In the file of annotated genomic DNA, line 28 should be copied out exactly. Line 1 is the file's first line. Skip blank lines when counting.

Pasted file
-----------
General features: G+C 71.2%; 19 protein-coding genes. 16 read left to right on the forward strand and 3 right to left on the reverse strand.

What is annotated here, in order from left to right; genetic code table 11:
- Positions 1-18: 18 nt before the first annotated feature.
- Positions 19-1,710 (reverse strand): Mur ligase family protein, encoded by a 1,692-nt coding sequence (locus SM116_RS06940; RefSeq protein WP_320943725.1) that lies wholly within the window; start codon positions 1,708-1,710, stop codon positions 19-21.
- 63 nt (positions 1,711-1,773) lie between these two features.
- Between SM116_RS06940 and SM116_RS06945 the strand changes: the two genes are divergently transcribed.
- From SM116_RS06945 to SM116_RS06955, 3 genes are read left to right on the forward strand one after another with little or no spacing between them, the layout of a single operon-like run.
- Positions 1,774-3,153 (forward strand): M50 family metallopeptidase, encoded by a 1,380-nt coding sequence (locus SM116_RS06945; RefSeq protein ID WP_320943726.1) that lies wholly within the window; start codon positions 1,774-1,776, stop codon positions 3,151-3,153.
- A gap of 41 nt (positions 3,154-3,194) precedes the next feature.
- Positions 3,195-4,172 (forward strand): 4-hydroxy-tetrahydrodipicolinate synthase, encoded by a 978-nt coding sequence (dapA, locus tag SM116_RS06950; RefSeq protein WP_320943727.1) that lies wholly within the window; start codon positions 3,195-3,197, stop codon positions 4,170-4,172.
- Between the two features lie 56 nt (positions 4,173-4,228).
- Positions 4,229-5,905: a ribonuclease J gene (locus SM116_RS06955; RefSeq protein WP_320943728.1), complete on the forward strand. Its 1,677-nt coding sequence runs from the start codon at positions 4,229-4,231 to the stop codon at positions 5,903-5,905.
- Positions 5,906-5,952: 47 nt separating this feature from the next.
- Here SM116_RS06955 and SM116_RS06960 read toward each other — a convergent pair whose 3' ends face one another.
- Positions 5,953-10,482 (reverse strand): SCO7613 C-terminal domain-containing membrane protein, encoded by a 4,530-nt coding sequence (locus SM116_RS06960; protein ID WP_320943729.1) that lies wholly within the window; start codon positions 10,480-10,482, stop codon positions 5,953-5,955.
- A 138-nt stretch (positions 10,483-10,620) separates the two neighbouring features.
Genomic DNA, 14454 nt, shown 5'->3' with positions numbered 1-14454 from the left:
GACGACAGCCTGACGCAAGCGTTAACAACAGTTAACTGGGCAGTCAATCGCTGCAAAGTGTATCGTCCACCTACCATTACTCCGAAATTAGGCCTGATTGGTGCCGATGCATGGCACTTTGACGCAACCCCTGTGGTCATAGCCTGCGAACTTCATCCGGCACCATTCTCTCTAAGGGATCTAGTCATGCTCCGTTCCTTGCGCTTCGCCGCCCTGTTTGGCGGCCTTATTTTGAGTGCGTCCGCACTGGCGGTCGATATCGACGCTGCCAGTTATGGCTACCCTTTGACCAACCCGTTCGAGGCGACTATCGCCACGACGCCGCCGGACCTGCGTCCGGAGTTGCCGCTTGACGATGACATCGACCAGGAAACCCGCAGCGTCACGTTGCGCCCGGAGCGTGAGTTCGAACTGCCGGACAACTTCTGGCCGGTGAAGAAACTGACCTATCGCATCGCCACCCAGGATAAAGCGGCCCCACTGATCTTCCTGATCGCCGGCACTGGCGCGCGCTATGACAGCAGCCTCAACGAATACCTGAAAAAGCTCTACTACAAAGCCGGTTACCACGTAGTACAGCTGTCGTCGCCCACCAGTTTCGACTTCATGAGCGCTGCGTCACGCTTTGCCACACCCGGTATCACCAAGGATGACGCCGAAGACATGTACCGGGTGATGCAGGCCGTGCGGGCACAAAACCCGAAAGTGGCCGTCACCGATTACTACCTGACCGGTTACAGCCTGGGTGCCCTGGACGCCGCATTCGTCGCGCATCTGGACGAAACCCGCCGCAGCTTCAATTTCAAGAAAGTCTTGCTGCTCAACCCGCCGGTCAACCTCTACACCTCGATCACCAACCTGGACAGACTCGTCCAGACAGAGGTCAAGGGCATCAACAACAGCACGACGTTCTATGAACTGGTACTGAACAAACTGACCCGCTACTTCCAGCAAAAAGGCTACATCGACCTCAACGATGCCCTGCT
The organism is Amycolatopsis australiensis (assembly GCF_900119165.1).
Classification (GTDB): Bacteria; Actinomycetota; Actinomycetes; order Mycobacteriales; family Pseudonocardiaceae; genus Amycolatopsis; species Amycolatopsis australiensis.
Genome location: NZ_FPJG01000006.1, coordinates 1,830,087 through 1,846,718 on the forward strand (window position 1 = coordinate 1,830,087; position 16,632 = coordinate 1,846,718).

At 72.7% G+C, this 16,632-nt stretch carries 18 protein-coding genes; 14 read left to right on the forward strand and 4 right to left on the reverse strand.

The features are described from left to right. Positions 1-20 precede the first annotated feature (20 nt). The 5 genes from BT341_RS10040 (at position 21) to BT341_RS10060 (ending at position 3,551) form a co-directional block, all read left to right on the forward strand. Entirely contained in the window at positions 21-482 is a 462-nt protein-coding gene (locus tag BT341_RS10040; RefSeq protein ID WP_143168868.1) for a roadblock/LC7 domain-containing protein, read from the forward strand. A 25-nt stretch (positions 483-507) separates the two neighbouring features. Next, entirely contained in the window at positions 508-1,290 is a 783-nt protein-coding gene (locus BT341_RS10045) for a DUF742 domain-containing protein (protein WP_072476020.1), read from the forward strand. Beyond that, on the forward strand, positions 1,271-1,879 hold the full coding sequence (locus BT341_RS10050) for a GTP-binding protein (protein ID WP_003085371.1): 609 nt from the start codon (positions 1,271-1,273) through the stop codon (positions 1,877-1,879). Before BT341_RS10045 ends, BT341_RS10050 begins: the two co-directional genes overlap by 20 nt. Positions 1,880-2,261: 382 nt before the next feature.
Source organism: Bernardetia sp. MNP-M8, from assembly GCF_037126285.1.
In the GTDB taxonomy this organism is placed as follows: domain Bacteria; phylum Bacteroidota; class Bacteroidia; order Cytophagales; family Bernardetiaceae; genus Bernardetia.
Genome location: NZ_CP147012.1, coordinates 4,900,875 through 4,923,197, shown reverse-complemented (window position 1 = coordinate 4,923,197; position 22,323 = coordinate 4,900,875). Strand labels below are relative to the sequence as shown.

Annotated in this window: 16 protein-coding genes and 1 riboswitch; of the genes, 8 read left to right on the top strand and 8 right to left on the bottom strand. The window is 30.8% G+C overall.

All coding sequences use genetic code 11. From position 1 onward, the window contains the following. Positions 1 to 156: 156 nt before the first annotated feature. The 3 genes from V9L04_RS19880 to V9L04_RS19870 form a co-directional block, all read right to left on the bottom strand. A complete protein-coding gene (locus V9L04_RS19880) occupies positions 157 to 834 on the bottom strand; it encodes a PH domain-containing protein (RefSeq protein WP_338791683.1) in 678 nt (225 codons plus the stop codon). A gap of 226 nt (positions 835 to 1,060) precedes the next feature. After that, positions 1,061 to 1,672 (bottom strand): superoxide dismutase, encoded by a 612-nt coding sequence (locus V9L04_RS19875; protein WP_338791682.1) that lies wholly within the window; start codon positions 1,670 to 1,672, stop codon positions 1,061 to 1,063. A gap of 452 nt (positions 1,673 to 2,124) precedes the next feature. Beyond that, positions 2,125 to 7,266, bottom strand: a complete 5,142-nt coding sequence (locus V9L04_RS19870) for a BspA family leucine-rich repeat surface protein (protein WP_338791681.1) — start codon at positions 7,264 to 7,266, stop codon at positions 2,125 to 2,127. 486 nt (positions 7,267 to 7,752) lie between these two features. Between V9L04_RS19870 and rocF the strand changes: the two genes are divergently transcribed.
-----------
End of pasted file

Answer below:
All coding sequences use genetic code 11. From position 1 onward, the window contains the following. Positions 1 to 156: 156 nt before the first annotated feature. The 3 genes from V9L04_RS19880 to V9L04_RS19870 form a co-directional block, all read right to left on the bottom strand. A complete protein-coding gene (locus V9L04_RS19880) occupies positions 157 to 834 on the bottom strand; it encodes a PH domain-containing protein (RefSeq protein WP_338791683.1) in 678 nt (225 codons plus the stop codon). A gap of 226 nt (positions 835 to 1,060) precedes the next feature. After that, positions 1,061 to 1,672 (bottom strand): superoxide dismutase, encoded by a 612-nt coding sequence (locus V9L04_RS19875; protein WP_338791682.1) that lies wholly within the window; start codon positions 1,670 to 1,672, stop codon positions 1,061 to 1,063. A gap of 452 nt (positions 1,673 to 2,124) precedes the next feature. Beyond that, positions 2,125 to 7,266, bottom strand: a complete 5,142-nt coding sequence (locus V9L04_RS19870) for a BspA family leucine-rich repeat surface protein (protein WP_338791681.1) — start codon at positions 7,264 to 7,266, stop codon at positions 2,125 to 2,127. 486 nt (positions 7,267 to 7,752) lie between these two features. Between V9L04_RS19870 and rocF the strand changes: the two genes are divergently transcribed.